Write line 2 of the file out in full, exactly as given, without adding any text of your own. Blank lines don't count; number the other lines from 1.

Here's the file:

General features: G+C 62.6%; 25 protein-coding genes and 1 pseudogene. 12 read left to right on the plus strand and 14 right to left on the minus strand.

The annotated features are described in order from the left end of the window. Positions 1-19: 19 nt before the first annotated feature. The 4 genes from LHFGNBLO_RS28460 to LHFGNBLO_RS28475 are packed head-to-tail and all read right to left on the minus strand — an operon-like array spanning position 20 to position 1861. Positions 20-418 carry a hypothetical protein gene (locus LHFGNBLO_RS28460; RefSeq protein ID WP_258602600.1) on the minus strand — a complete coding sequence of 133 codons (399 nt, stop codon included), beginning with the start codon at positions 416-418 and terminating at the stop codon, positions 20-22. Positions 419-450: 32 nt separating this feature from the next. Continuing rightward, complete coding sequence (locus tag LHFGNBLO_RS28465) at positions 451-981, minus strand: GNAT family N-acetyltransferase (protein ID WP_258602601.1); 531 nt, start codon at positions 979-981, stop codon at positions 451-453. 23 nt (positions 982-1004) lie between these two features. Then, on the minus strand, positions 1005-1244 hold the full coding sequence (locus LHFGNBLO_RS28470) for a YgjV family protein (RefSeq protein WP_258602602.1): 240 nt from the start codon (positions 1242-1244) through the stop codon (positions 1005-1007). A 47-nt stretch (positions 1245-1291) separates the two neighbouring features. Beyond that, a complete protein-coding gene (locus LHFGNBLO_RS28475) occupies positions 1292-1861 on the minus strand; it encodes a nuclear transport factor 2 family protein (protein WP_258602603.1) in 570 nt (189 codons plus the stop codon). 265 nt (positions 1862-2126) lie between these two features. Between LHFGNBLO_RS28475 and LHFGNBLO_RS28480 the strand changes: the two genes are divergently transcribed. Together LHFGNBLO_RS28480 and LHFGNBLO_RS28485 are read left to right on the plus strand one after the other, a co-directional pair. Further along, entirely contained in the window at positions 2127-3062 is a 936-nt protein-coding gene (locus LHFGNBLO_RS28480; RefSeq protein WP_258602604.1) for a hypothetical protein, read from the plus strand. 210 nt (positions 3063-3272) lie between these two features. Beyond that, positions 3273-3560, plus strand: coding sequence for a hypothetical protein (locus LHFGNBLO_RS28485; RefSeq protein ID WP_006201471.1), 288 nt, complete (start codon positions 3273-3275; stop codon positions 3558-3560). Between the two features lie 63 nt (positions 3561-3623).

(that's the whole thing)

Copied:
The annotated features are described in order from the left end of the window. Positions 1-19: 19 nt before the first annotated feature. The 4 genes from LHFGNBLO_RS28460 to LHFGNBLO_RS28475 are packed head-to-tail and all read right to left on the minus strand — an operon-like array spanning position 20 to position 1861. Positions 20-418 carry a hypothetical protein gene (locus LHFGNBLO_RS28460; RefSeq protein ID WP_258602600.1) on the minus strand — a complete coding sequence of 133 codons (399 nt, stop codon included), beginning with the start codon at positions 416-418 and terminating at the stop codon, positions 20-22. Positions 419-450: 32 nt separating this feature from the next. Continuing rightward, complete coding sequence (locus tag LHFGNBLO_RS28465) at positions 451-981, minus strand: GNAT family N-acetyltransferase (protein ID WP_258602601.1); 531 nt, start codon at positions 979-981, stop codon at positions 451-453. 23 nt (positions 982-1004) lie between these two features. Then, on the minus strand, positions 1005-1244 hold the full coding sequence (locus LHFGNBLO_RS28470) for a YgjV family protein (RefSeq protein WP_258602602.1): 240 nt from the start codon (positions 1242-1244) through the stop codon (positions 1005-1007). A 47-nt stretch (positions 1245-1291) separates the two neighbouring features. Beyond that, a complete protein-coding gene (locus LHFGNBLO_RS28475) occupies positions 1292-1861 on the minus strand; it encodes a nuclear transport factor 2 family protein (protein WP_258602603.1) in 570 nt (189 codons plus the stop codon). 265 nt (positions 1862-2126) lie between these two features. Between LHFGNBLO_RS28475 and LHFGNBLO_RS28480 the strand changes: the two genes are divergently transcribed. Together LHFGNBLO_RS28480 and LHFGNBLO_RS28485 are read left to right on the plus strand one after the other, a co-directional pair. Further along, entirely contained in the window at positions 2127-3062 is a 936-nt protein-coding gene (locus LHFGNBLO_RS28480; RefSeq protein WP_258602604.1) for a hypothetical protein, read from the plus strand. 210 nt (positions 3063-3272) lie between these two features. Beyond that, positions 3273-3560, plus strand: coding sequence for a hypothetical protein (locus LHFGNBLO_RS28485; RefSeq protein ID WP_006201471.1), 288 nt, complete (start codon positions 3273-3275; stop codon positions 3558-3560). Between the two features lie 63 nt (positions 3561-3623).